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Senator Robert Ray's Speech On Iraq

September 17, 2002

Senator Robert Ray (ALP-Victoria) - Former Minister for Defence Senator ROBERT RAY (Victoria) (4.47 p.m.) — Australia’s attitude to Iraq developing weapons of mass destruction should not be dominated or influenced by opinion polls or wheat sales: what we have to do is the right thing. This debate today on the ministerial statement on Iraq highlights a dilemma of Australian democracy that goes back 100 years: who in fact should commit Australia to any international action? Should it be the executive or the parliament? This has been debated here before and it has never been fully resolved. But I think the very fact that if we had had this debate yesterday it would have taken a completely different turn to the one we are having today—because of the news this morning—means that ultimately it is the executive and the government of the day, the parties with a majority in the House of Representatives, that have to determine these matters. It cannot go to a vote of the parliament as to whether we militarily intervene or not, because what happens if one chamber supports it and one chamber opposes it? So that responsibility is the government’s and the government then must take on board certain responsibilities. We cede them trust on these matters—trust to look at the intelligence reports and to make the judgments—and then we hope in a bipartisan way that we can support them and support their judgments. That is not always the case but we hope that that will be the case. But in turn we expect the government to approach these issues in a fairly highminded and not partisan way.

Senator Ferguson referred, and I agree with him, to the difficulty of producing intelligence reports. It is really difficult for a government to come out and say, ‘Here is the entirety of the evidence and we source it to A, B and C’; it is just not possible. I am a little wary of governments selectively sourcing from intelligence reports. I have been critical of the Prime Minister, when he was under the political cosh last year, quoting from an ONA report on ‘kids overboard’ two days before a federal election. It is very difficult to be tough enough to say, ‘We’re not going to quote from intelligence reports at all and you’re going to have to take us on trust. We have these reports and we’re going to rely on them.’

I am also, like Senator Ferguson in some ways, fairly wary of this implicit trust in the United Nations. Like him, I spent three months there and had a very close look at it. The General Assembly is a very flawed body. Everyone gets a vote. It does not matter if you are Russia or the United States: you get one vote. If you are Kiribati or somewhere else, you get one vote. If that existed in a domestic political situation, the malapportionment would be horrible. In turn you have the Security Council, but when you look at the way it is elected—horse trading everywhere, aid given so you can buy the votes, preference deals and all the rest of it—you see it is also not really the most representative and thorough body. Then you have the veto that is applied sometimes for good reason and at other times just for national self-interest: people trying to increase their influence around the globe.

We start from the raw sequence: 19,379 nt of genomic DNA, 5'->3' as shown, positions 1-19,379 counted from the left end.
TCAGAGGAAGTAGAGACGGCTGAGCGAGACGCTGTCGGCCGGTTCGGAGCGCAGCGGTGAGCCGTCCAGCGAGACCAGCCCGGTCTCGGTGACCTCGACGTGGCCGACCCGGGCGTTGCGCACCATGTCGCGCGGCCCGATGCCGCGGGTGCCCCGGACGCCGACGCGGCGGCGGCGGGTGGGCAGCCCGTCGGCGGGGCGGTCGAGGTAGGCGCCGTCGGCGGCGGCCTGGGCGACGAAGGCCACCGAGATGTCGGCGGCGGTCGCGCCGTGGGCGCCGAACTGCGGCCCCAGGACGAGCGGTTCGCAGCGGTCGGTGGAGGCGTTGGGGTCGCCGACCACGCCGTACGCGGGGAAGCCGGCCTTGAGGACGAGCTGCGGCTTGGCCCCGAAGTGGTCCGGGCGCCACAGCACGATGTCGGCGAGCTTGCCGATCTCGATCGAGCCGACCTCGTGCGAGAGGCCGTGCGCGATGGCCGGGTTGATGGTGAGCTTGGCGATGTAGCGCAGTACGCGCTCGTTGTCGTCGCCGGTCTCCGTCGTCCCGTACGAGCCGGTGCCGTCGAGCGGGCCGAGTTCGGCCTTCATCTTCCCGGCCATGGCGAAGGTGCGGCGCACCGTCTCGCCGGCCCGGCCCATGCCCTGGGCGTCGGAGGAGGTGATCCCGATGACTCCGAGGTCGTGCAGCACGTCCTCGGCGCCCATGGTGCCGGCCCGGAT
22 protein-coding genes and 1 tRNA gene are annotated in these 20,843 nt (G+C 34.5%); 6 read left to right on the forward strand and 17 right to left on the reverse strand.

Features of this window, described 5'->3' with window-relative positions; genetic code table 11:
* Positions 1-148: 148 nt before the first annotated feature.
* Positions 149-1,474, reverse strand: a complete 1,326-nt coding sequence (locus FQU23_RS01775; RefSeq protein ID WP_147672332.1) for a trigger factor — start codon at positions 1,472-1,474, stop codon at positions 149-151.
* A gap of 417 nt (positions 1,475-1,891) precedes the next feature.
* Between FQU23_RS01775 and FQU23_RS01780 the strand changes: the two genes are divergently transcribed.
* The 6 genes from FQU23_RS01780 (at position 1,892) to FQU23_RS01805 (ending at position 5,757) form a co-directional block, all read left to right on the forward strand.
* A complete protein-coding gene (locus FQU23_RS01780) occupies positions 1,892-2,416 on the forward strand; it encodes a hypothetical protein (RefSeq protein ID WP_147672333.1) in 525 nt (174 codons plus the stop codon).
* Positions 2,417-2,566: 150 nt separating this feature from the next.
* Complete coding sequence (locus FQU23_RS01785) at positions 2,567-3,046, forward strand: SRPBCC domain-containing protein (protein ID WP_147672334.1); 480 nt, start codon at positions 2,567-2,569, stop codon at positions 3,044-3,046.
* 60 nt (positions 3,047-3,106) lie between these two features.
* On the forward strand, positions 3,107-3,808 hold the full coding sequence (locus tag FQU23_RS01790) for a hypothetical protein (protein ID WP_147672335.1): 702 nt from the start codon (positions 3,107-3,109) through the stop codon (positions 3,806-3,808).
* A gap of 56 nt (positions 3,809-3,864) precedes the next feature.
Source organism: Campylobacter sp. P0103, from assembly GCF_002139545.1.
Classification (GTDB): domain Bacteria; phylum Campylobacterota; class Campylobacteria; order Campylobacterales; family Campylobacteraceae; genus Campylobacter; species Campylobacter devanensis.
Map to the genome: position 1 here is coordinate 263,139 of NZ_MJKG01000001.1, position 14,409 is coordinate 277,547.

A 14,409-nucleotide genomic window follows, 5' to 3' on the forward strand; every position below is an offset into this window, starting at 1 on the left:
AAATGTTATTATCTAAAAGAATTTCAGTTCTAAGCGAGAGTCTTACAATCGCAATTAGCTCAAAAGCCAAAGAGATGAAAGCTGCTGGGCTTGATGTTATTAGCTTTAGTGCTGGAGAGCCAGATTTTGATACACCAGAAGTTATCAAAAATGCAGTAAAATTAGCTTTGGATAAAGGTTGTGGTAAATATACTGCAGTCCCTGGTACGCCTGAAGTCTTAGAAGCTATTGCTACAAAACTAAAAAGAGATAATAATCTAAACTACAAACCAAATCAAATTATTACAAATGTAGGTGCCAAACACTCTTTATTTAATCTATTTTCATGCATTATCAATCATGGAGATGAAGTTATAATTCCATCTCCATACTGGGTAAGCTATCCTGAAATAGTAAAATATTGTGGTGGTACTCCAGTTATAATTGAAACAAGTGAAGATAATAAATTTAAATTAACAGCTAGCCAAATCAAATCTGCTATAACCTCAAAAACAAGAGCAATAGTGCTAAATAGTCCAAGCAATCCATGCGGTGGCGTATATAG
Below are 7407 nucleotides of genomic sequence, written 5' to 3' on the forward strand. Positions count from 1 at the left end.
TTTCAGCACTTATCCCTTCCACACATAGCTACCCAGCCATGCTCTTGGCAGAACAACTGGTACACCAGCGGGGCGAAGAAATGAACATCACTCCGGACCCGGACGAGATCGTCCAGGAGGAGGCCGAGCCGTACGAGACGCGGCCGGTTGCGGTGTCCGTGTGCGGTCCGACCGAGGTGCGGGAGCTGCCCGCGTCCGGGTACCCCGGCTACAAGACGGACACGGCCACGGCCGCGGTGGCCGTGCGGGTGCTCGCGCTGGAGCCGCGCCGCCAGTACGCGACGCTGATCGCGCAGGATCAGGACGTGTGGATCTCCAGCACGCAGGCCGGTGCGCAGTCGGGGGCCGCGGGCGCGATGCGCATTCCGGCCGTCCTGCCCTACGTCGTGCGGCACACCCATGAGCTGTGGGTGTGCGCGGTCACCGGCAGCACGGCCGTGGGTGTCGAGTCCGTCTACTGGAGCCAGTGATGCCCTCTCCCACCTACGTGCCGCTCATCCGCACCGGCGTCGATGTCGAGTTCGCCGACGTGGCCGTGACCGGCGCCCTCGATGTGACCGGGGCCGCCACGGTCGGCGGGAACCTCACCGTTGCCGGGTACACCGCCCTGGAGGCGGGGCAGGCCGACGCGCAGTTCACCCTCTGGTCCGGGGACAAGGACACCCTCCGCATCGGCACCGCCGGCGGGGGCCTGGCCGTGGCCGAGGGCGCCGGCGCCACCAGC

Finally, if you ever ask the UN for an armed response, for an armed intervention, you will find they do not have the capability. It is not their fault: they do not have the military intelligence to know where they can commit and where they cannot. If you actually gave the UN control of a variety of armies, the butchery would be terrible. So what they have to do is use member states, using their own intelligence and their own military forces, to intervene and prosecute a military case on behalf of the UN. None of that is particularly easy. But we did see what the arms inspectors could do between 1992 and 1998. They did a reasonably effective job but they were constantly interrupted, diverted and prevented from doing their job by the regime in Iraq, and that is a danger into the future.

The offer this morning that there would be unlimited inspection must be maintained into the future, into the next three or four years. It cannot just be something that exists for three months and then suddenly all the restrictions that drove Richard Butler and his team absolutely to the border of frustration are put on again. I did see that a person that I admire very much, the US Secretary of State, said the UN should act responsibly here. I agree with that, but while the US are at it maybe they would like to pay up their back dues to the UN so that the UN can behave responsibly, so that the UN can have the resources to do their job. I think that it would not be a bad idea, at this time of the political cycle when the US are expecting the United Nations to do their job thoroughly and efficiently, for the US to actually resource them as they are obligated to do.